Working Together

Red Poppies

To help veterans thrive, collaboration amongst ESOs is key to effecting long-lasting change.

At last count, there are over 60 ex-service organisations (ESO). If you include RSL sub-branches, that number rises to above 3500. That’s a good thing. The more people helping veterans throughout their lives, the better. But to the more cynically inclined, this plethora of ESOs could be seen as being in competition. In the context of the business world, aren’t also competing for veterans? No, quite the opposite.

We are charitable organisations, and we are all working toward the common goal of helping veterans and their families thrive and cooperation among ESOs is vitally important to achieve this goal. This is something we at Soldier have focused on for the last two years, collaborating with over 50 ESOs to help veterans and their families build social connections, pursue rewarding careers and maintain mental and physical well-being.

It is a common, selfless goal all ESOs share, and contrary to the competitive and often cut throat world of business. Would Pepsi ever work with Coke to make their consumers healthier and happier? Unlikely. But ESOs do. In fact, the sheer variety and number of ESOs Soldier On collaborates with allow us to do a great deal of good.

Combined, ESOs can leverage our respective strengths and bring more political, financial, and social support to veterans and their families. For example, Soldier On has worked with Disaster Relief Australia by building a facility together, and our Social Connections team often work with Kookaburra Kids. Australian Peacekeepers want to make a veteran one-stop shop of sorts within their Canberra Veteran Wellbeing Centre, inviting Australian War Widows, Kookaburra Kids and Invictus Australia, among others, to be located onsite. Similarly, Soldier On are co-located with Legacy in Legacy House in Melbourne and in Perth we work from RSL sub-branch.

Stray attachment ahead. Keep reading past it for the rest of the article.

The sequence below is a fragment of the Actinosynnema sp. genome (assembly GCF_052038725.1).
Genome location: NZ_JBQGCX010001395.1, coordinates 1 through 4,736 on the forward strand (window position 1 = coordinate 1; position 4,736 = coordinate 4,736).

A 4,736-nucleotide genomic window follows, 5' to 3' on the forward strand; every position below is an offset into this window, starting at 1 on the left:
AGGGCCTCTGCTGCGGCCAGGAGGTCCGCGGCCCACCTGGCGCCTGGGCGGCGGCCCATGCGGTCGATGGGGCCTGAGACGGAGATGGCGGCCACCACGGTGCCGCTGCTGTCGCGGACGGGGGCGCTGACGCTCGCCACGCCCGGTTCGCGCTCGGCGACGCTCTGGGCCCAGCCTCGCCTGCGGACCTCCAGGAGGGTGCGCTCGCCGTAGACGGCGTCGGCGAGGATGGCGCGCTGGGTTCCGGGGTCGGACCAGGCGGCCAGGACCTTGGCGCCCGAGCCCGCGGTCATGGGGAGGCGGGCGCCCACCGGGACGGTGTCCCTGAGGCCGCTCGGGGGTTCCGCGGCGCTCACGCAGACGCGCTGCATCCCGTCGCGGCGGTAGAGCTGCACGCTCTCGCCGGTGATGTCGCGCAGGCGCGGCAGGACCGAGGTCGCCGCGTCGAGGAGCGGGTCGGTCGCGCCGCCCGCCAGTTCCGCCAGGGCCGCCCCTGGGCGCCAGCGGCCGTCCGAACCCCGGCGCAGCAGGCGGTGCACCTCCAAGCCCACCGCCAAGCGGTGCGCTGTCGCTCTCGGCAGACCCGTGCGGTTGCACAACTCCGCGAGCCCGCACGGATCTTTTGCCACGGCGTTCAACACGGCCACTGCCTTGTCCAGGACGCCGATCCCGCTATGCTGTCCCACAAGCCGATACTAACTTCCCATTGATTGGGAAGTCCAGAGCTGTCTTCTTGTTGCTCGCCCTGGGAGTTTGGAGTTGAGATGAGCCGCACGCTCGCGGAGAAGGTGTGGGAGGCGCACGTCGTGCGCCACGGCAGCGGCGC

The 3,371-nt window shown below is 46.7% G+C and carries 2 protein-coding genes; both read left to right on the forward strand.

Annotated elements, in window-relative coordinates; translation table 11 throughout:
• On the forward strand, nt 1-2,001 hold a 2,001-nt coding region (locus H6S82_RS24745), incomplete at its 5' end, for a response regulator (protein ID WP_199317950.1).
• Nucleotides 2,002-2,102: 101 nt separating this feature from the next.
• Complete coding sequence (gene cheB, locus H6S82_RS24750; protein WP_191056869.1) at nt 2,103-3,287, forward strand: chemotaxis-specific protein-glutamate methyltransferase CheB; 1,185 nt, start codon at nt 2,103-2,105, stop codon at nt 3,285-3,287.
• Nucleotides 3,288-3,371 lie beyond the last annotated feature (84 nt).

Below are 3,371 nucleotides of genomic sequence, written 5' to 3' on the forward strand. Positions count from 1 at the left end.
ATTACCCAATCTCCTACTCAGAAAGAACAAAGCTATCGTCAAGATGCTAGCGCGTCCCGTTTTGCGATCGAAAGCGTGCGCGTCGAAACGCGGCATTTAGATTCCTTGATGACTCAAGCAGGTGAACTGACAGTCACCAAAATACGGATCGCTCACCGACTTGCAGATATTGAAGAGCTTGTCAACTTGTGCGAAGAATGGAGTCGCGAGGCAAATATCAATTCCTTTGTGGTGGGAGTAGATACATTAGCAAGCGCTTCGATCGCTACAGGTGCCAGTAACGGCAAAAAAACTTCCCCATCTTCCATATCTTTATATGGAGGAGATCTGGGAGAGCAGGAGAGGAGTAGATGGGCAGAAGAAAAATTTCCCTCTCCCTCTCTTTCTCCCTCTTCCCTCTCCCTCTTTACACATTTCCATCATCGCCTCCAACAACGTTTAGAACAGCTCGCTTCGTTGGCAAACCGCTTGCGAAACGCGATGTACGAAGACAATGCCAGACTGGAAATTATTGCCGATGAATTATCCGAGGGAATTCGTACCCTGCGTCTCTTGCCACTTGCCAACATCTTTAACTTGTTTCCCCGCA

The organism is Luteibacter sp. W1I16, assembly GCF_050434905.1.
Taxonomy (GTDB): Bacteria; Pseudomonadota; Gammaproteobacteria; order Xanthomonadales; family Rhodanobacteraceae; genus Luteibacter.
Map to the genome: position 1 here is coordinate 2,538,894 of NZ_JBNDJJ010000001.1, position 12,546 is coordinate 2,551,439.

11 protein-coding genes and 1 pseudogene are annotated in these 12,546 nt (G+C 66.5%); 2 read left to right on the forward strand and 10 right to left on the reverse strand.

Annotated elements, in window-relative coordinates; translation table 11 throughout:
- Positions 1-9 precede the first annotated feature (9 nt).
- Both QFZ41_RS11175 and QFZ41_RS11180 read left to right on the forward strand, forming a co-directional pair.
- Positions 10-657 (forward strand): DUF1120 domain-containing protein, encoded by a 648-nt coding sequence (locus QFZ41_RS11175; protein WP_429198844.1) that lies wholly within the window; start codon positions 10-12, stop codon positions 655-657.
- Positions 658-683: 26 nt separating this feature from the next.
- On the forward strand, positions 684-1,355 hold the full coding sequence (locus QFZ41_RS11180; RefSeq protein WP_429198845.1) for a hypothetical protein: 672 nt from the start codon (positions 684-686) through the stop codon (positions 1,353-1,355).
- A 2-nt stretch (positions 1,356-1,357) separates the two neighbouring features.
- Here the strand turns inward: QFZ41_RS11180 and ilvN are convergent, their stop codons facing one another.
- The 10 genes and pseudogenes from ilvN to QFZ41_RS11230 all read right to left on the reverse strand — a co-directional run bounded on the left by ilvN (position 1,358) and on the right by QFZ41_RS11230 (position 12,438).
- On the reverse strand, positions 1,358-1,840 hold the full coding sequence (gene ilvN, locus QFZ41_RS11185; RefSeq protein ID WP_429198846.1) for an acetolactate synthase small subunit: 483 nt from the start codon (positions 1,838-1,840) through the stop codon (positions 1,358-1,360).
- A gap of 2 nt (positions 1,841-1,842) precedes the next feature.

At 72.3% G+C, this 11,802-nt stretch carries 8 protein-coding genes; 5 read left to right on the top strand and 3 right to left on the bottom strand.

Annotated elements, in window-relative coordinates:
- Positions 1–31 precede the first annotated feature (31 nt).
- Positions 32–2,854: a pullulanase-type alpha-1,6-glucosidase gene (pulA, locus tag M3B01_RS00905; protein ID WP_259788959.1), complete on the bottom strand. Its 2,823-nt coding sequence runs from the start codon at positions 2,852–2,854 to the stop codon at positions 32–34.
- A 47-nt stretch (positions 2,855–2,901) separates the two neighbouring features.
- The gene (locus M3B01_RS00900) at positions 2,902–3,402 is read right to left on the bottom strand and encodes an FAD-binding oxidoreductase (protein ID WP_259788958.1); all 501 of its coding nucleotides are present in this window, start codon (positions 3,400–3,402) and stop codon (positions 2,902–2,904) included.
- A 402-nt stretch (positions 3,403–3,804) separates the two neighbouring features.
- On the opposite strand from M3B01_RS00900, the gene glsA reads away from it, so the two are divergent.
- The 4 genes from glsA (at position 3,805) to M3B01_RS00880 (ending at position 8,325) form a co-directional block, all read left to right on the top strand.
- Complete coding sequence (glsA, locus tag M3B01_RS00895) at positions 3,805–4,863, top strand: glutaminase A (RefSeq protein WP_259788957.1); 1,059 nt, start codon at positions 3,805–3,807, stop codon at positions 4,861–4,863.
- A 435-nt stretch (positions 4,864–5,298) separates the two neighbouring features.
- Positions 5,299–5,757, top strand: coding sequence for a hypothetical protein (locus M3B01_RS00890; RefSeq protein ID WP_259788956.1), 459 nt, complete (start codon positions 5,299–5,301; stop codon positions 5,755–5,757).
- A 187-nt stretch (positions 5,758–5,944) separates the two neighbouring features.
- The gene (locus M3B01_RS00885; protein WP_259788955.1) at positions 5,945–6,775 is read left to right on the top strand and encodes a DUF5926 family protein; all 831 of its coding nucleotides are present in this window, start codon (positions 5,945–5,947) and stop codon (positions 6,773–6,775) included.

In Adelaide, we are anchor tenants in the Wellbeing hub, while in Darwin we will be anchor tenants in a facility being built by Mates 4 Mates. All of this is very good, but each ESO brings something different to a diverse range of complex and multi-faceted problems that veterans and their families encounter during and after service.

So naturally, each ESO wants to maintain its own sense of identity while working with one another. Soldier On, of course, is Australia’s only national ESO. While other ESOs work as a state-based federated model, we are truly a national organisation, offering continuity of support no matter where the service member is posted or chooses to live after discharge, be it Darwin, Perth or Tasmania or anywhere in Australia for that matter. As an ESO, it is Soldier On’s point of difference. Undoubtedly as time marches on there will be more collaboration and more integration among ESOs. And probably even more ESOs. This can only be a good thing. Because at the end of the day, we are all working for one goal: to help veterans thrive.


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Further reading

March On: Walking for Waide
For the fourth year running, George Sutton is completing the March On challenge in memory of those lost.
Gwen Cherne
Stronger Together
Love, compassion and support: Gwen Cherne talks about her mission as Veteran Family Advocate Commissioner  
Finding her groove
Soldier On participant Naomi knows the road to a successful civilian life can be rocky. She shares her...